The adventure of a blank page is the infinite possibilities it represents. Each word written at first narrows the choices left for those to follow, words determining their most likely successors, options being lost due to the rules of grammar, the syntax of language. But, after a time a magical thing can happen: the groups of words, obeying some rules, perhaps daring to break others, become more than the sum of their parts, and even careworn old collections of letters can shine in a way that is novel.
I write fantasy because it is freeing, the lack of initial constraints, no need for faithfulness to known geography, period, technology, or language. I admire writers of contemporary fiction – it is no easy task to capture parts of our world faithfully, present what many people are familiar with as new, and not trip up over some detail that has pedants howling at the author for getting ‘it’ wrong. I wrote something set in what might have ended up being a version of Denver a few years ago, though I intentionally kept it vague because tying myself to modern landmarks felt stifling. Already so much of the technology mentioned in passing in that story is obsolete. I doubt the Devil will use messenger to communicate in today’s stories! And I couldn’t even begin to keep up with the landscape of phone apps and interfaces, it seems each year has its own fad, a next big thing that is so two years ago to those in the know, and which flames out or gets bought by the tech giants just in time for the next sensation to appear.
So, intimidated by the thought of keeping such modern details accurate, fantasy appeals as a place in which you are in command of the rules, at least at first. I’ve talked about that a little elsewhere, and maybe I’ll go into more depth about the attractions of, and my approach to world building in another blog. The other thing I like about fantasy is that it is easier, I think, in this medium to push characters and ideas into new hypothetical positions, to explore quandaries and conflicts that the contemporary writer cannot easily access. I mean, all of human experience can be described in contemporary realism, every emotion, every conflict, overt and internal can be explored, the shape of life and how the sublime can exist in even the most apparently mundane circumstances, but you’re never going to get to pit your characters against blood spirits, or explore what thousands of years of life does to the perspective of someone who was once merely human. For me fantasy offers those chances (and so many more!), frames of reference that cannot exist in contemporary realistic literature, but can share the same aims, namely to find novel ways to explore what it is that makes us human, what characteristics we share, what responses we might have to the unknown.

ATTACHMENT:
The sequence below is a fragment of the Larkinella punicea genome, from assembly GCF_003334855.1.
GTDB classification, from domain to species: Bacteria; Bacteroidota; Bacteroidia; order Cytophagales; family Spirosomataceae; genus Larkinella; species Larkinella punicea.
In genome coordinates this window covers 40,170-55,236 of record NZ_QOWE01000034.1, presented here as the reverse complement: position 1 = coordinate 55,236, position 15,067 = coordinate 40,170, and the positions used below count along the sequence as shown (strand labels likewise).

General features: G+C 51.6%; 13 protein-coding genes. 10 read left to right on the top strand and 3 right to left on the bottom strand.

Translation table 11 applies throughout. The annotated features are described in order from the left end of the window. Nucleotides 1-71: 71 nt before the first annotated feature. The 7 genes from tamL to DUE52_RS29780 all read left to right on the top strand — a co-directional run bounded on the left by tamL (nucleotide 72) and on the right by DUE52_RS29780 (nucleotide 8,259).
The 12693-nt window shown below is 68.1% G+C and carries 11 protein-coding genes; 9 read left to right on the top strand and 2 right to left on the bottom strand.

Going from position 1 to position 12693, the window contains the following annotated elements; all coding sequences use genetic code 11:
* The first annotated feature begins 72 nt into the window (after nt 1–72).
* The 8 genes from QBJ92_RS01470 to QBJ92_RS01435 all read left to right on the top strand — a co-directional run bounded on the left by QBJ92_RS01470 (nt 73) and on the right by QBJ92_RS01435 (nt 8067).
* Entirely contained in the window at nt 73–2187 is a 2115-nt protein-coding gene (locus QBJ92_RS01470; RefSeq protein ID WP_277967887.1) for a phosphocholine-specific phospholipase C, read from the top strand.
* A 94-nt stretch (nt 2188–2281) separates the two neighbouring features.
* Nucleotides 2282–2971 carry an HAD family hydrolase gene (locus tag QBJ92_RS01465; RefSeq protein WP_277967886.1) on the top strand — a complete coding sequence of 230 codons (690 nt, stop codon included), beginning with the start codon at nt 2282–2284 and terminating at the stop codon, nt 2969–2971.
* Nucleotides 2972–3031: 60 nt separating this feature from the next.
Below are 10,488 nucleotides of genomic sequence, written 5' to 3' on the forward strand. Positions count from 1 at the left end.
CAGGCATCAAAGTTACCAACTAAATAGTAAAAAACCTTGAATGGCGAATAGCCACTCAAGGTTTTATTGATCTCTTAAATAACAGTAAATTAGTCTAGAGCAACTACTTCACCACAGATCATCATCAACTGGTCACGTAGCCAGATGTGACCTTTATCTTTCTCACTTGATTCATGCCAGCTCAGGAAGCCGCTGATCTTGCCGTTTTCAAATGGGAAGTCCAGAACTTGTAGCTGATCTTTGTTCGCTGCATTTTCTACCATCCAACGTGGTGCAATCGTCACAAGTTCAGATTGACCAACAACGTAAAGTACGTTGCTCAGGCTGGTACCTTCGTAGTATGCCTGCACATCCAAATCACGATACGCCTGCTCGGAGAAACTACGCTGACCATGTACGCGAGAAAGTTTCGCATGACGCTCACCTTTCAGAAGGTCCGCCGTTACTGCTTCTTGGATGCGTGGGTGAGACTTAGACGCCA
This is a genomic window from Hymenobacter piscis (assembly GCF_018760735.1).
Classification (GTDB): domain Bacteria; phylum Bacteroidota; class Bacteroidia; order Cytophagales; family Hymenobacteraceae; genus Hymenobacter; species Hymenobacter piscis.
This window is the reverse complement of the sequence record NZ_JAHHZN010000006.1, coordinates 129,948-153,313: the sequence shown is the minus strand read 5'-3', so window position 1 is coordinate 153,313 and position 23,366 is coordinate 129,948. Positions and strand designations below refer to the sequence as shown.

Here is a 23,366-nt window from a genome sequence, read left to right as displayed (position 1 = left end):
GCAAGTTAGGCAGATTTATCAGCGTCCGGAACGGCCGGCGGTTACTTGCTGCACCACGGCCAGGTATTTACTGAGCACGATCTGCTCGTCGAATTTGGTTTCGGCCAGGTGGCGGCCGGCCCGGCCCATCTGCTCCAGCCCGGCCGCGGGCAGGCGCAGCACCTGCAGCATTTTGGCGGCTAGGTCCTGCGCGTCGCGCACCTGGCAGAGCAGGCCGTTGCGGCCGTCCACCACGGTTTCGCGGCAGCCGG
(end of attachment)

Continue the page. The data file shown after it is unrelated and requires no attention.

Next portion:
And in fantasy, big metaphysical ideas can be given form and flesh, personified and played with in ways that cannot be done in other genres, and because the situations can be so varied, so new, very strange hypotheticals can be born, yet still have an impact beyond their novelty, can still trace their way back to our world, our experience. Dark, bright, or distorted versions of our world can slide through fantasy, even as the tale simply stands on its own as an adventure worth reading.
That is another lure for me in writing fantasy, this urge to not only capture new conflicts, new ideas, new demonstrations of strength and frailty, but to do it whilst telling a rousing tale filled with old familiar things: love, hatred, family, friendships, betrayal, and to have the old and new coexist, perhaps complement each other, while never getting in the way of the story, the magical journey our minds share as we turn pages, or swipe screens, the incredible human experience of words allowing one mind to touch another even if oh so very indirectly, and maybe, through fiction, share something real.
When I said aim high in another blog, I meant it. I also know that reach exceeding grasp is a very real thing, but dammit, I have to try.